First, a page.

Responsive <canvas> elements

By | 20 February, 2016

tl;dr – If you want responsive canvases to be a part of your RWD website, use scrawl-canvas.

The Responsive Web Design (RWD) Wikipedia article defines RWD as: … an approach to web design aimed at crafting sites to provide an optimal viewing and interaction experience – easy reading and navigation with a minimum of resizing, panning, and scrolling – across a wide range of devices […] A site designed with RWD adapts the layout to the viewing environment by using fluid, proportion-based grids, flexible images, and CSS3 media queries.

The key phrase for this discussion is “flexible images”. Translated, this means that:

  1. images should display cleanly, within the bounds set for them, and scale to fit into the browser (or grid) view appropriately; and
  2. image filesize should be appropriate for the device consuming them – smaller files should be served to handheld devices, compared to the image files required to display on large screens.

HTML5 introduced the new <picture> element to meet the requirements of RWD flexible images. However this new element doesn’t (yet) solve the problem for images used as part of a <canvas> element’s display; by definition, canvas elements can only source their image inputs from <img>, <video> and other <canvas> elements.

A further problem is that CSS treats <canvas> elements in much the same way as it treats <img> elements – setting the width and height of a canvas via CSS can distort the canvas’s output. Canvas dimensions are set directly as attributes on the element (measured in px), and are not the same as CSS block dimensions which, for the purposes of RWD, should ideally be set in proportional units.

Finally, programming the interactions with a <canvas> element – by mouse or by touch – can be difficult at the best of times. But when trying to do this with a “flexible canvas” the task of converting mouse/touch coordinates (measured in px) into the correct position on a canvas can quickly turn into a nightmare.

Implementing a responsive canvas in a web page

If we want to implement a responsive canvas in a page layout we will have to tackle all the above issues, which we can break down as follows:

  1. Make the <canvas> element “flexible”
  2. Keep the <canvas> dimensions in proportion to prevent display distortions
  3. Use “flexible images” to reduce page weight and download times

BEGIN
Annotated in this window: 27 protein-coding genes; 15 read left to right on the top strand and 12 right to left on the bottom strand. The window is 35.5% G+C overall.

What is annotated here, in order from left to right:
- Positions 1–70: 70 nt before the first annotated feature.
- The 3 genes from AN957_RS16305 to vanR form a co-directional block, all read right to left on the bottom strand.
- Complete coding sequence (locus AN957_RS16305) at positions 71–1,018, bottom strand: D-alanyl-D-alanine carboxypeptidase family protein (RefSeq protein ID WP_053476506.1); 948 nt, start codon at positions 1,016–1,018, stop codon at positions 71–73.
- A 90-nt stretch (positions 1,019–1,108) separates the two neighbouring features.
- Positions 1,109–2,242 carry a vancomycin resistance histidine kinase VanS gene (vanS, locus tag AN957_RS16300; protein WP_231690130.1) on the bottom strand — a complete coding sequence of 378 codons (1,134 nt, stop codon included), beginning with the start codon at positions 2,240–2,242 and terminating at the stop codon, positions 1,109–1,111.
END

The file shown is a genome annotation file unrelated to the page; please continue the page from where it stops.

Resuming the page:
4. Accurately position graphics and text on the canvas, whatever its current dimensions
  5. Interact with the canvas, using both mouse and touch, accounting for its current dimensions

Make the <canvas> element “flexible”

There’s no getting away from the fact that if we want to resize the canvas, then we have to do it programmatically. Setting the canvas width and height values via CSS will change its visible size, but not its drawing dimensions. The output will rarely be crisp, especially if a canvas with small drawing dimensions is forced to cover a much larger visual area.

Instead, we have to use JavaScript to set the canvas drawing dimensions to match the visual display. One simple approach is to put the canvas inside a container which can be resized using CSS. Then each time a resize action takes place (for instance a mobile view changes from portrait to landscape) a JavaScript resize event listener – appropriately debounced – can interrogate the container to extract its new computed dimensions and apply those values to the <canvas> element’s width and height (not style.width or style.height) attributes.

This approach has the added benefit of being able to integrate the canvas with CSS media queries. However care should be taken when applying padding, border and margin values to the container: ideally these should all be set to zero, to minimize confusion when extracting its current dimensions. Such styling could instead be applied to an outer container.

One thing we must remember is that each time we change a canvas’s width or height, the browser will automatically clear the canvas display. For animated canvases (using a Request Animation Frame loop) this will not be an issue as the canvas will be redrawn up to 60 times each second. For static displays, though, we will need to redraw the canvas ourselves. If the canvas drawing routines are kept in a JavaScript function, we can make our work a lot simpler.

Keep the <canvas> dimensions in proportion

Scaling a canvas in line with its container is all well and good, but what happens if the container width halves while its height trebles? Most likely we will end up with a poorly positioned, or distorted, canvas scene. This could occur if the canvas is part of a fluid grid system where each cell in a row has equal height.

Solving this problem is a 2-step process. First, instead of getting the height value directly from the container (in the JavaScript resize event listener), we calculate it as a proportion of the width value. Designing the canvas scene so that its ratio of height to width never changes will keep the calculations simple.

Second, we can use CSS to position the container within the grid or page. For instance, the CSS object-fit property could do the job (with an appropriate polyfill for IE, of course).

Use “flexible images” to reduce download times

If we are going to use images in our canvas, then we need to use them “flexibly”. But as we saw above, we cannot (yet) make use of the inherently flexible <picture> element as our image source.

Fortunately most modern browsers now allow <img> elements to use the picture element’s srcset and sizes attributes. This allows us to specify a range of images which the browser can choose from, and outline parameters to help the browser choose the most appropriate image for its current display. Finally the src attribute can be used to specify the default image for browsers that do not support the new attributes.